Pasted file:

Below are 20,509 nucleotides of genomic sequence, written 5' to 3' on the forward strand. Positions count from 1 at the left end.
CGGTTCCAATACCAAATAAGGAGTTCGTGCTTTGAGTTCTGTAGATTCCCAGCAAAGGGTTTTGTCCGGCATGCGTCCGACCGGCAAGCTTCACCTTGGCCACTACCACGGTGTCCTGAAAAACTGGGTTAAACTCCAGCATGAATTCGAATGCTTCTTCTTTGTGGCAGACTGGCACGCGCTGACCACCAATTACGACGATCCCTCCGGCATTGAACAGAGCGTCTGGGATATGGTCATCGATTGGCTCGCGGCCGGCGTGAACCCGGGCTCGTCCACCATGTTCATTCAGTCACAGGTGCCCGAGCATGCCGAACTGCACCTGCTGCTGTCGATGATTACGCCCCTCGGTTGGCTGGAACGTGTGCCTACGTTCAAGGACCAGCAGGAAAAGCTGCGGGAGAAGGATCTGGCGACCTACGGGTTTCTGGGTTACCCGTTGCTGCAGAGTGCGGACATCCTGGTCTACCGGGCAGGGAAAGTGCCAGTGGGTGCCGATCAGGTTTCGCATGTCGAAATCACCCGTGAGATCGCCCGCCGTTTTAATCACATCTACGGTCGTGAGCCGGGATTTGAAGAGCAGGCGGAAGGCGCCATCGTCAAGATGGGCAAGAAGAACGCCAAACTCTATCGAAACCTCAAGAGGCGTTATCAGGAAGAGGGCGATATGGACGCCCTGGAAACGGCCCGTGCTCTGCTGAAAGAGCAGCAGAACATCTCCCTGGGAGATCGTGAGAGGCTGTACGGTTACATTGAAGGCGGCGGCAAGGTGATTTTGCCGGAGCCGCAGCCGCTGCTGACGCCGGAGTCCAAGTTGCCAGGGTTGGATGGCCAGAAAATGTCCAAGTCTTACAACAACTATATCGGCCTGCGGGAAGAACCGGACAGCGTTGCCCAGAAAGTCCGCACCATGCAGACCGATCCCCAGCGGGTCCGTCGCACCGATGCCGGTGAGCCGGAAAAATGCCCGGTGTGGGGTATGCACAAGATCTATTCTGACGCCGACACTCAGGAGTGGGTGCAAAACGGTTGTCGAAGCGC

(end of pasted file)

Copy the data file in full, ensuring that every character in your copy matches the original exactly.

Below are 20,509 nucleotides of genomic sequence, written 5' to 3' on the forward strand. Positions count from 1 at the left end.
CGGTTCCAATACCAAATAAGGAGTTCGTGCTTTGAGTTCTGTAGATTCCCAGCAAAGGGTTTTGTCCGGCATGCGTCCGACCGGCAAGCTTCACCTTGGCCACTACCACGGTGTCCTGAAAAACTGGGTTAAACTCCAGCATGAATTCGAATGCTTCTTCTTTGTGGCAGACTGGCACGCGCTGACCACCAATTACGACGATCCCTCCGGCATTGAACAGAGCGTCTGGGATATGGTCATCGATTGGCTCGCGGCCGGCGTGAACCCGGGCTCGTCCACCATGTTCATTCAGTCACAGGTGCCCGAGCATGCCGAACTGCACCTGCTGCTGTCGATGATTACGCCCCTCGGTTGGCTGGAACGTGTGCCTACGTTCAAGGACCAGCAGGAAAAGCTGCGGGAGAAGGATCTGGCGACCTACGGGTTTCTGGGTTACCCGTTGCTGCAGAGTGCGGACATCCTGGTCTACCGGGCAGGGAAAGTGCCAGTGGGTGCCGATCAGGTTTCGCATGTCGAAATCACCCGTGAGATCGCCCGCCGTTTTAATCACATCTACGGTCGTGAGCCGGGATTTGAAGAGCAGGCGGAAGGCGCCATCGTCAAGATGGGCAAGAAGAACGCCAAACTCTATCGAAACCTCAAGAGGCGTTATCAGGAAGAGGGCGATATGGACGCCCTGGAAACGGCCCGTGCTCTGCTGAAAGAGCAGCAGAACATCTCCCTGGGAGATCGTGAGAGGCTGTACGGTTACATTGAAGGCGGCGGCAAGGTGATTTTGCCGGAGCCGCAGCCGCTGCTGACGCCGGAGTCCAAGTTGCCAGGGTTGGATGGCCAGAAAATGTCCAAGTCTTACAACAACTATATCGGCCTGCGGGAAGAACCGGACAGCGTTGCCCAGAAAGTCCGCACCATGCAGACCGATCCCCAGCGGGTCCGTCGCACCGATGCCGGTGAGCCGGAAAAATGCCCGGTGTGGGGTATGCACAAGATCTATTCTGACGCCGACACTCAGGAGTGGGTGCAAAACGGTTGTCGAAGCGC